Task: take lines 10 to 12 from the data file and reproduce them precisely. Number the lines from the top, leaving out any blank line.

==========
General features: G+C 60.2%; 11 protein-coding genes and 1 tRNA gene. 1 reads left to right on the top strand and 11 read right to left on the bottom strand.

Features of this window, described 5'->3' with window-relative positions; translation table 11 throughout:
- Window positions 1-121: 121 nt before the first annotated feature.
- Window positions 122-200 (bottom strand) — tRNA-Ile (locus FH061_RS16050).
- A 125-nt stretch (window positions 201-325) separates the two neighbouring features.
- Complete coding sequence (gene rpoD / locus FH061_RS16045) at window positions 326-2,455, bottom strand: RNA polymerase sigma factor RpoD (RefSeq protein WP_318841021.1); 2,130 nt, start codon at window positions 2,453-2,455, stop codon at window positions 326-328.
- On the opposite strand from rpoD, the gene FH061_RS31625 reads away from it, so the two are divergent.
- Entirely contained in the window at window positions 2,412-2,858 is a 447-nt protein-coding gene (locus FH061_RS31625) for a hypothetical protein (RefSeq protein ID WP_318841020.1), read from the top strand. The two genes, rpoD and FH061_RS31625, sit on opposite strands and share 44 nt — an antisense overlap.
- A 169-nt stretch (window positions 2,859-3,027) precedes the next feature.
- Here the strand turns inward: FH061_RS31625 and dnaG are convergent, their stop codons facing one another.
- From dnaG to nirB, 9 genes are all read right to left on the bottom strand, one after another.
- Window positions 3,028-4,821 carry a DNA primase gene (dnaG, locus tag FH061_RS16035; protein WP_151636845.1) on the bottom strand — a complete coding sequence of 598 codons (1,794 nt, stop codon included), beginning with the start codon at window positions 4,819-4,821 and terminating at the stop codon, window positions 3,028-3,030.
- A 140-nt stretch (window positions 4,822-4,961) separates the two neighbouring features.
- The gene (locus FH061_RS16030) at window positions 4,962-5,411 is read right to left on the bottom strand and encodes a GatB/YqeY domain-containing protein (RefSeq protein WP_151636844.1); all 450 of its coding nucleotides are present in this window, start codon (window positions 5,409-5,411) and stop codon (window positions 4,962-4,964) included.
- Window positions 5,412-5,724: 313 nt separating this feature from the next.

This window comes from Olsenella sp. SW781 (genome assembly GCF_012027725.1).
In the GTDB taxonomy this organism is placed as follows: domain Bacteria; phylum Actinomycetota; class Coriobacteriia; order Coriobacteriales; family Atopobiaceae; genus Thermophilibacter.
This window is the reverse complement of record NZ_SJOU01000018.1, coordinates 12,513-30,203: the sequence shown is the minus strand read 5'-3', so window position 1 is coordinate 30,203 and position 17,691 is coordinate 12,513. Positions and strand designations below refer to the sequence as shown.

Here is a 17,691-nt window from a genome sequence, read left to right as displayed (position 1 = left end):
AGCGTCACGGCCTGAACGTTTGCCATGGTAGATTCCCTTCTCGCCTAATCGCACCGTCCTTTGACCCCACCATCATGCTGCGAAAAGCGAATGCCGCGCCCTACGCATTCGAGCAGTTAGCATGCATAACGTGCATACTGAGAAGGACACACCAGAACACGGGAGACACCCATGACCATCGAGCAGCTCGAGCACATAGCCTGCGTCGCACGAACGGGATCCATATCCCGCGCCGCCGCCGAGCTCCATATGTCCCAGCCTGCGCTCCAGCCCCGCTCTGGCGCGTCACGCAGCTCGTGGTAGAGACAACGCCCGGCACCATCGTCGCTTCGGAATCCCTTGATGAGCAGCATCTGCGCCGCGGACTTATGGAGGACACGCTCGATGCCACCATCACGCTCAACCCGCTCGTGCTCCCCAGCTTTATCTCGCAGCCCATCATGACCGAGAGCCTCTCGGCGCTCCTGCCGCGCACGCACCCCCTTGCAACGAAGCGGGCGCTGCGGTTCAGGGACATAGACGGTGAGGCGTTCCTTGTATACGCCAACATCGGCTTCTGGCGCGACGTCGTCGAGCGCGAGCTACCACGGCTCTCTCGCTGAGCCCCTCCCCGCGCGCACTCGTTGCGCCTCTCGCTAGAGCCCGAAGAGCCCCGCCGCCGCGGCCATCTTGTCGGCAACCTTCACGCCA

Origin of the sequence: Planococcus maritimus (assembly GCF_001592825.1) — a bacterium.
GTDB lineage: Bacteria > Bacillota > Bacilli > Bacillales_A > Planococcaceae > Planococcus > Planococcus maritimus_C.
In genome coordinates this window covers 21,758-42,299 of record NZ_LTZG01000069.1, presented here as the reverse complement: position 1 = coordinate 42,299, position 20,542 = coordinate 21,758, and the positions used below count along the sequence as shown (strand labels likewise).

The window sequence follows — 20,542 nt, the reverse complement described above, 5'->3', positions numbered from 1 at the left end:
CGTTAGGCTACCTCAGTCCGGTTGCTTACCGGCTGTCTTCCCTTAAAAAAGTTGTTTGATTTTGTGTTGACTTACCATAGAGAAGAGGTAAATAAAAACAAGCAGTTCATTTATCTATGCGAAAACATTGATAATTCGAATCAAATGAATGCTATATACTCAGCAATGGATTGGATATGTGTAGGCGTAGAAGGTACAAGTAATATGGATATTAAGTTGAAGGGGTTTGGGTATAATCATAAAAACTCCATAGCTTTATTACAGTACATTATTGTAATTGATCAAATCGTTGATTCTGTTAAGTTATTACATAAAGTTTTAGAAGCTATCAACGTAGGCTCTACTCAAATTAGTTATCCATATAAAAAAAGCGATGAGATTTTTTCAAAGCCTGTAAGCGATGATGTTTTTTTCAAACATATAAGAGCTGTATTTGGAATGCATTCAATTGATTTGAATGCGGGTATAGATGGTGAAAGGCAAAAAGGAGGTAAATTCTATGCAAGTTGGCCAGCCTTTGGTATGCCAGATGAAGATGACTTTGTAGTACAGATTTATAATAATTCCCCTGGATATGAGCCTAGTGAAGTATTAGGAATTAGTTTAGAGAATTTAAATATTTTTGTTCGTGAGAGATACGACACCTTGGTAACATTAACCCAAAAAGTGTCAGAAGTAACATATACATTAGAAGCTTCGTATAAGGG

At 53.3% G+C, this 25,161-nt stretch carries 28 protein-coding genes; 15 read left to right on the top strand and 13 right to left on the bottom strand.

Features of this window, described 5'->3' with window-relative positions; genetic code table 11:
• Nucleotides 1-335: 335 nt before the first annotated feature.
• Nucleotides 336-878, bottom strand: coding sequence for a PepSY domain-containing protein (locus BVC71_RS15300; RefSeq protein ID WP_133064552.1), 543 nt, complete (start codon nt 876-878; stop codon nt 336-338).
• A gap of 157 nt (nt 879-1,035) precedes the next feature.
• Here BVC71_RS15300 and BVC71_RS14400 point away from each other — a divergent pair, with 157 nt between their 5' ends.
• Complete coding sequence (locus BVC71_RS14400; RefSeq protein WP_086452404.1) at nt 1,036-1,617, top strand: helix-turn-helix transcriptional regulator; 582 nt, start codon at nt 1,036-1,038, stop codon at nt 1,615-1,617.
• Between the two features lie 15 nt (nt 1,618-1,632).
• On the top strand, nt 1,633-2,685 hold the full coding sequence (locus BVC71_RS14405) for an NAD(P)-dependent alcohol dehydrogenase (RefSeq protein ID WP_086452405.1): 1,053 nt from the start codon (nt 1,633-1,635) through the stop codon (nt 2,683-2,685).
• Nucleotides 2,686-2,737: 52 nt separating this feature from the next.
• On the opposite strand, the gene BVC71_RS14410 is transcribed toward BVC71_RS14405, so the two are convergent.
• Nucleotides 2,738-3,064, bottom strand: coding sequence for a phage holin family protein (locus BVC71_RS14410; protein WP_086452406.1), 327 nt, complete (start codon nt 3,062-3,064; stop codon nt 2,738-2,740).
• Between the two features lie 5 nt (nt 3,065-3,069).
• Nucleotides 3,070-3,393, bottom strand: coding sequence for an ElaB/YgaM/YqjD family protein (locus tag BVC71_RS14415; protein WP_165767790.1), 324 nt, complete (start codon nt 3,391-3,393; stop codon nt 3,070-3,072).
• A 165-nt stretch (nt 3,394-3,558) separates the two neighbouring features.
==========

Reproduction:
- Here the strand turns inward: FH061_RS31625 and dnaG are convergent, their stop codons facing one another.
- From dnaG to nirB, 9 genes are all read right to left on the bottom strand, one after another.
- Window positions 3,028-4,821 carry a DNA primase gene (dnaG, locus tag FH061_RS16035; protein WP_151636845.1) on the bottom strand — a complete coding sequence of 598 codons (1,794 nt, stop codon included), beginning with the start codon at window positions 4,819-4,821 and terminating at the stop codon, window positions 3,028-3,030.